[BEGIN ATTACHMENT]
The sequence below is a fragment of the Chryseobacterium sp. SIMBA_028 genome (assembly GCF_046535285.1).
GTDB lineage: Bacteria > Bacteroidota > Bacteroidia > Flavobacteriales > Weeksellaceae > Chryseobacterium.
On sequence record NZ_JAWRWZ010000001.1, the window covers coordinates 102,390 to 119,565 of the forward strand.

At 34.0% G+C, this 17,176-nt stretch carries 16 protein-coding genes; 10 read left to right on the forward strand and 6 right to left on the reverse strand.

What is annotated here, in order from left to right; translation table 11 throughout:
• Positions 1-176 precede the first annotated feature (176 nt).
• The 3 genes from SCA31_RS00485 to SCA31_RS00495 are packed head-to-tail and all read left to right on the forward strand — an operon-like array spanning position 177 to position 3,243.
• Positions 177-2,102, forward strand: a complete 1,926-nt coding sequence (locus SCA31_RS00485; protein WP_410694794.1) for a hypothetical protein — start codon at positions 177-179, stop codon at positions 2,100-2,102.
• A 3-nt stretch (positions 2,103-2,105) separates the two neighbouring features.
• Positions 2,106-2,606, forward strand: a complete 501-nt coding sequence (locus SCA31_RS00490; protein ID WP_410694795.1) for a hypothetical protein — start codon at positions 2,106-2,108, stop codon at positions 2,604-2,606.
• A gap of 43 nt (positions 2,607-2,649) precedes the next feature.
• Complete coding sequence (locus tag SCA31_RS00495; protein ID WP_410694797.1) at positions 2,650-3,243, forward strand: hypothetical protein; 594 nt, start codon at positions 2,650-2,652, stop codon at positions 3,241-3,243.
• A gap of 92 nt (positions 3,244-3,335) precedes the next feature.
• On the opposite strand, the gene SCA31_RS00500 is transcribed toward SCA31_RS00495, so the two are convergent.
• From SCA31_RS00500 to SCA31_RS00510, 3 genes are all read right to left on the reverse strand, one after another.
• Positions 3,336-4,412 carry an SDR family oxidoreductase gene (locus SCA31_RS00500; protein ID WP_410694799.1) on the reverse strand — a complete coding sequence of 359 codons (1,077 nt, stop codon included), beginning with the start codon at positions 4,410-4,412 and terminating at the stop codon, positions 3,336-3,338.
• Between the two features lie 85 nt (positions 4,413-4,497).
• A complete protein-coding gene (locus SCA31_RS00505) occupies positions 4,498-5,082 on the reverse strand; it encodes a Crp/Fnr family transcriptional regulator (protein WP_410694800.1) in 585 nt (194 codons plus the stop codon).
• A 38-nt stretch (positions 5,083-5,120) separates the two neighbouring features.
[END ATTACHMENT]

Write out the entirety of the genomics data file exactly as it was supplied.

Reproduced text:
The sequence below is a fragment of the Chryseobacterium sp. SIMBA_028 genome (assembly GCF_046535285.1).
GTDB lineage: Bacteria > Bacteroidota > Bacteroidia > Flavobacteriales > Weeksellaceae > Chryseobacterium.
On sequence record NZ_JAWRWZ010000001.1, the window covers coordinates 102,390 to 119,565 of the forward strand.

At 34.0% G+C, this 17,176-nt stretch carries 16 protein-coding genes; 10 read left to right on the forward strand and 6 right to left on the reverse strand.

What is annotated here, in order from left to right; translation table 11 throughout:
• Positions 1-176 precede the first annotated feature (176 nt).
• The 3 genes from SCA31_RS00485 to SCA31_RS00495 are packed head-to-tail and all read left to right on the forward strand — an operon-like array spanning position 177 to position 3,243.
• Positions 177-2,102, forward strand: a complete 1,926-nt coding sequence (locus SCA31_RS00485; protein WP_410694794.1) for a hypothetical protein — start codon at positions 177-179, stop codon at positions 2,100-2,102.
• A 3-nt stretch (positions 2,103-2,105) separates the two neighbouring features.
• Positions 2,106-2,606, forward strand: a complete 501-nt coding sequence (locus SCA31_RS00490; protein ID WP_410694795.1) for a hypothetical protein — start codon at positions 2,106-2,108, stop codon at positions 2,604-2,606.
• A gap of 43 nt (positions 2,607-2,649) precedes the next feature.
• Complete coding sequence (locus tag SCA31_RS00495; protein ID WP_410694797.1) at positions 2,650-3,243, forward strand: hypothetical protein; 594 nt, start codon at positions 2,650-2,652, stop codon at positions 3,241-3,243.
• A gap of 92 nt (positions 3,244-3,335) precedes the next feature.
• On the opposite strand, the gene SCA31_RS00500 is transcribed toward SCA31_RS00495, so the two are convergent.
• From SCA31_RS00500 to SCA31_RS00510, 3 genes are all read right to left on the reverse strand, one after another.
• Positions 3,336-4,412 carry an SDR family oxidoreductase gene (locus SCA31_RS00500; protein ID WP_410694799.1) on the reverse strand — a complete coding sequence of 359 codons (1,077 nt, stop codon included), beginning with the start codon at positions 4,410-4,412 and terminating at the stop codon, positions 3,336-3,338.
• Between the two features lie 85 nt (positions 4,413-4,497).
• A complete protein-coding gene (locus SCA31_RS00505) occupies positions 4,498-5,082 on the reverse strand; it encodes a Crp/Fnr family transcriptional regulator (protein WP_410694800.1) in 585 nt (194 codons plus the stop codon).
• A 38-nt stretch (positions 5,083-5,120) separates the two neighbouring features.